Have you heard? If you lie about Santa you’re a monster and your children are going to need therapy forever. Nonsense, says Angela Cuming – maintaining the Santa myth will be the best gift you give your kids this Christmas.
When my father died in May 1990, Christmas died with it. A wonderful, kind and loving man, it had been his favourite time of the year. Gone were the real pine trees that dropped needles everywhere, the wonky inflatable Santa, the gold tinsel that knotted itself into a tangled mess, the carols sung with bawdy replacement lyrics and the pile of presents on Christmas morning that included every single thing I had asked Santa for – from a porcelain doll to a flying helicopter to a Polaroid camera.
All that magic was buried with him the year he left us, and I mourned Christmas almost as much as I did him. And I missed the other man in my life – Santa.
I had long stopped believing in Santa by my ninth birthday, the year I lost Dad, and looking back I’m not sure I ever really believed a man I had never seen, with the same handwriting as dad, could make and deliver toys to every child in the world on the same night.
But to me Santa was less a person, more an idea I believed in: that our parents and other grown-ups loved us so much that they made up this elaborate story for one sole purpose – to make us happy.
Santa to me meant love and goodness and magic, all the good bits of childhood that can so very often be ripped apart by the dark world outside your front door.
So I react with disbelief and just a wee bit of horror when I hear parents, and experts, tell us we shouldn’t “lie” to our children about Santa Claus: that we should tell them right from the start Santa isn’t real, lest they feel betrayed by our web of deceit.
There are lots of things our children are going to feel betrayed by: our warming planet, the loss of rhinos in the wild, no female President and The Big Bang Theory‘s Emmy wins.
But when they are 45 and are dragging their tired bones into their second-hand car to sit on a motorway for two hours to get to a job they don’t really like but do so they can pay their bills, I bet they won’t look back over their all-too-brief childhood and say a thank you to their honest parents for ensuring they knew the gritty realities of life when they were three.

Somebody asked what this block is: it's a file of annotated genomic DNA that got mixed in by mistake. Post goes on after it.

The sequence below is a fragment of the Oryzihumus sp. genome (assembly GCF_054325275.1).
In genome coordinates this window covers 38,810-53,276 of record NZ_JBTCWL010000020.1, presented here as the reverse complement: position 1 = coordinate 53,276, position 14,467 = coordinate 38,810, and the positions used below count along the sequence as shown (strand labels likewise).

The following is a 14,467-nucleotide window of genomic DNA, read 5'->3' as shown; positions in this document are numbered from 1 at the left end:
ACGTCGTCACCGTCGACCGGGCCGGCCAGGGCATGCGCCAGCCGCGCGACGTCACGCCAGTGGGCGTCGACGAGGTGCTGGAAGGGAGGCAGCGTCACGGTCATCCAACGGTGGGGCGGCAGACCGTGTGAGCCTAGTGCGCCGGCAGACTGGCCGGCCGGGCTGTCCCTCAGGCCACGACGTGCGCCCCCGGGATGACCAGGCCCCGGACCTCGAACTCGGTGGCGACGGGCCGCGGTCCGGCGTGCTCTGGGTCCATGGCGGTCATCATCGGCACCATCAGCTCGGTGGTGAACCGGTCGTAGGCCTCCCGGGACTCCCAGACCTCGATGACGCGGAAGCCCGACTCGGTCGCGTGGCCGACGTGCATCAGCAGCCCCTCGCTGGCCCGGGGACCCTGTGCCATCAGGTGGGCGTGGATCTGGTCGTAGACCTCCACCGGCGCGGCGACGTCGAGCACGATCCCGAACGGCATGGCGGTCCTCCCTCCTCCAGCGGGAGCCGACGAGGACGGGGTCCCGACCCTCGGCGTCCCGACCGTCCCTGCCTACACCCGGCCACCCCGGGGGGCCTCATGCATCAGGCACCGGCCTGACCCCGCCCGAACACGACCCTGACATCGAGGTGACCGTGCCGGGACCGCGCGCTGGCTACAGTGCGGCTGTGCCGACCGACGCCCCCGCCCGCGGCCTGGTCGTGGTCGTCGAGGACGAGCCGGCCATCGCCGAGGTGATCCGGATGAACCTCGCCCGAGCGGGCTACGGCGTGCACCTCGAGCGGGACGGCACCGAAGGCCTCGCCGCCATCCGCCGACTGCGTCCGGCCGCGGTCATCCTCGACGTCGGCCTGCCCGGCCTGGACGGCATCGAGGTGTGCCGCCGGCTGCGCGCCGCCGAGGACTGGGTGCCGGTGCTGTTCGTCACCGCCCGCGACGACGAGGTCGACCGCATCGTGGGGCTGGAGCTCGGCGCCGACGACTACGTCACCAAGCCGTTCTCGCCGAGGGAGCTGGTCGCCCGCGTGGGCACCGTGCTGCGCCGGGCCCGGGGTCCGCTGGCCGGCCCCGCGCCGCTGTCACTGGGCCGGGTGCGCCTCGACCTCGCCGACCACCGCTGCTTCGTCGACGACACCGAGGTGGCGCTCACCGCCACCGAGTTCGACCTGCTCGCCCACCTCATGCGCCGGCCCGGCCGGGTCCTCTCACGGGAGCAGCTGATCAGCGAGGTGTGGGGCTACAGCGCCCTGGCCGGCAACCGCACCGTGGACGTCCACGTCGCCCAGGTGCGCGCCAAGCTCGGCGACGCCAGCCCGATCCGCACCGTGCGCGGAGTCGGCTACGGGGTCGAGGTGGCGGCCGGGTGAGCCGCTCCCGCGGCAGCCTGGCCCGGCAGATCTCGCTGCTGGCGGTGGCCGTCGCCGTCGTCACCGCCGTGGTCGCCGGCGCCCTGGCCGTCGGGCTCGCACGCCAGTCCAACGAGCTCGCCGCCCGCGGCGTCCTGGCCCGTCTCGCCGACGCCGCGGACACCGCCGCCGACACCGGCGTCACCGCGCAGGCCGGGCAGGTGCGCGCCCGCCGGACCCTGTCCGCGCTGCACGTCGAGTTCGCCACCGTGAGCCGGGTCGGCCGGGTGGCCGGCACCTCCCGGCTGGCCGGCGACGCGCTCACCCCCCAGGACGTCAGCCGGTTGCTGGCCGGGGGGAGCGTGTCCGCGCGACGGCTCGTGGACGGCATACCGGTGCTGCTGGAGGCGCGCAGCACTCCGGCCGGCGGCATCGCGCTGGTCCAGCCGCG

I know what it’s like to be a kid without Santa, and it’s bloody miserable. It was only with the birth of my beautiful boy Charlie in 2014, and then with our twins Tommy and Henry 18 months later, that I started to enjoy Christmas again.
Now I sit here typing with an original Thunderbirds Tracy Island hidden in the cupboard, found on eBay and ready to wrap on Christmas Eve as Charlie’s present from Santa.
I’ve watched my sons’ faces crinkle with joy when they’ve spotted Santa at our local shopping centre. Heck, I’ve even threatened to call Santa and report bad behaviour unless toys are tidied away and teeth not brushed.
I am sure my sons, like their mother, will stop believing in Santa before they let on.
But the one thing they will never stop believing, never stop knowing, is that their mum and dad kept repeating the most elaborate lie of all time because they were loved more than anything else on this Earth. And that, to me, is the real spirit of Christmas.
Angela Cuming is a print and radio journalist and a mum to three boys under three. She still believes in Santa. Follow her on Twitter.
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